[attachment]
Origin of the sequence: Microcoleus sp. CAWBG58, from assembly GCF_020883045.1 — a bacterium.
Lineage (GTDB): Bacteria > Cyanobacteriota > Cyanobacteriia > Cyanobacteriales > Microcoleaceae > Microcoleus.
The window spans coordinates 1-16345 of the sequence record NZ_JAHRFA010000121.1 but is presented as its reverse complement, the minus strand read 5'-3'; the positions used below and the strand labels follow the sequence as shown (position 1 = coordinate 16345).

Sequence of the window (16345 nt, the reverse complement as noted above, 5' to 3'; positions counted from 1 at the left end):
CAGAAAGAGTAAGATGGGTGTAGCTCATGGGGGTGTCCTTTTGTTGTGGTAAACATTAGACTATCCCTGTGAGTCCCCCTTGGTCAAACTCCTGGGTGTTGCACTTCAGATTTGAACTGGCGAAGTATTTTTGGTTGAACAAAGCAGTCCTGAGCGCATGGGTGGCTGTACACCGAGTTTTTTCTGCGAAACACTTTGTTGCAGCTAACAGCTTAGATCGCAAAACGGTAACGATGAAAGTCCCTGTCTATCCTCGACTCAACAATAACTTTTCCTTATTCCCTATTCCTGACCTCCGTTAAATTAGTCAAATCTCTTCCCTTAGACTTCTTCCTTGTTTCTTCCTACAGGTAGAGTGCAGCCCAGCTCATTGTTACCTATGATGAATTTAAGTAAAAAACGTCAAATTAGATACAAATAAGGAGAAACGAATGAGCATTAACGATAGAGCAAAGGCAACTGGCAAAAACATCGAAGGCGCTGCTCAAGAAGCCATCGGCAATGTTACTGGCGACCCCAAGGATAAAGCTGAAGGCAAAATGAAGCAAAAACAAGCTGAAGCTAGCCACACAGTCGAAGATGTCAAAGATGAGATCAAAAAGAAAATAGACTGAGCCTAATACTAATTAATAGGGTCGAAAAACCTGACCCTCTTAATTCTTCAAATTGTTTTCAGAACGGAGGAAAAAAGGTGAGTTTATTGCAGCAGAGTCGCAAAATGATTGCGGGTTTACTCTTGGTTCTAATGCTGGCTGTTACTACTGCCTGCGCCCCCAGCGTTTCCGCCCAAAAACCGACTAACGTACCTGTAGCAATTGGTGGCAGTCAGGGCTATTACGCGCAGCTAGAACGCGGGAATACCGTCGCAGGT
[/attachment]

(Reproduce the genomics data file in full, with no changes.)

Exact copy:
Origin of the sequence: Microcoleus sp. CAWBG58, from assembly GCF_020883045.1 — a bacterium.
Lineage (GTDB): Bacteria > Cyanobacteriota > Cyanobacteriia > Cyanobacteriales > Microcoleaceae > Microcoleus.
The window spans coordinates 1-16345 of the sequence record NZ_JAHRFA010000121.1 but is presented as its reverse complement, the minus strand read 5'-3'; the positions used below and the strand labels follow the sequence as shown (position 1 = coordinate 16345).

Sequence of the window (16345 nt, the reverse complement as noted above, 5' to 3'; positions counted from 1 at the left end):
CAGAAAGAGTAAGATGGGTGTAGCTCATGGGGGTGTCCTTTTGTTGTGGTAAACATTAGACTATCCCTGTGAGTCCCCCTTGGTCAAACTCCTGGGTGTTGCACTTCAGATTTGAACTGGCGAAGTATTTTTGGTTGAACAAAGCAGTCCTGAGCGCATGGGTGGCTGTACACCGAGTTTTTTCTGCGAAACACTTTGTTGCAGCTAACAGCTTAGATCGCAAAACGGTAACGATGAAAGTCCCTGTCTATCCTCGACTCAACAATAACTTTTCCTTATTCCCTATTCCTGACCTCCGTTAAATTAGTCAAATCTCTTCCCTTAGACTTCTTCCTTGTTTCTTCCTACAGGTAGAGTGCAGCCCAGCTCATTGTTACCTATGATGAATTTAAGTAAAAAACGTCAAATTAGATACAAATAAGGAGAAACGAATGAGCATTAACGATAGAGCAAAGGCAACTGGCAAAAACATCGAAGGCGCTGCTCAAGAAGCCATCGGCAATGTTACTGGCGACCCCAAGGATAAAGCTGAAGGCAAAATGAAGCAAAAACAAGCTGAAGCTAGCCACACAGTCGAAGATGTCAAAGATGAGATCAAAAAGAAAATAGACTGAGCCTAATACTAATTAATAGGGTCGAAAAACCTGACCCTCTTAATTCTTCAAATTGTTTTCAGAACGGAGGAAAAAAGGTGAGTTTATTGCAGCAGAGTCGCAAAATGATTGCGGGTTTACTCTTGGTTCTAATGCTGGCTGTTACTACTGCCTGCGCCCCCAGCGTTTCCGCCCAAAAACCGACTAACGTACCTGTAGCAATTGGTGGCAGTCAGGGCTATTACGCGCAGCTAGAACGCGGGAATACCGTCGCAGGT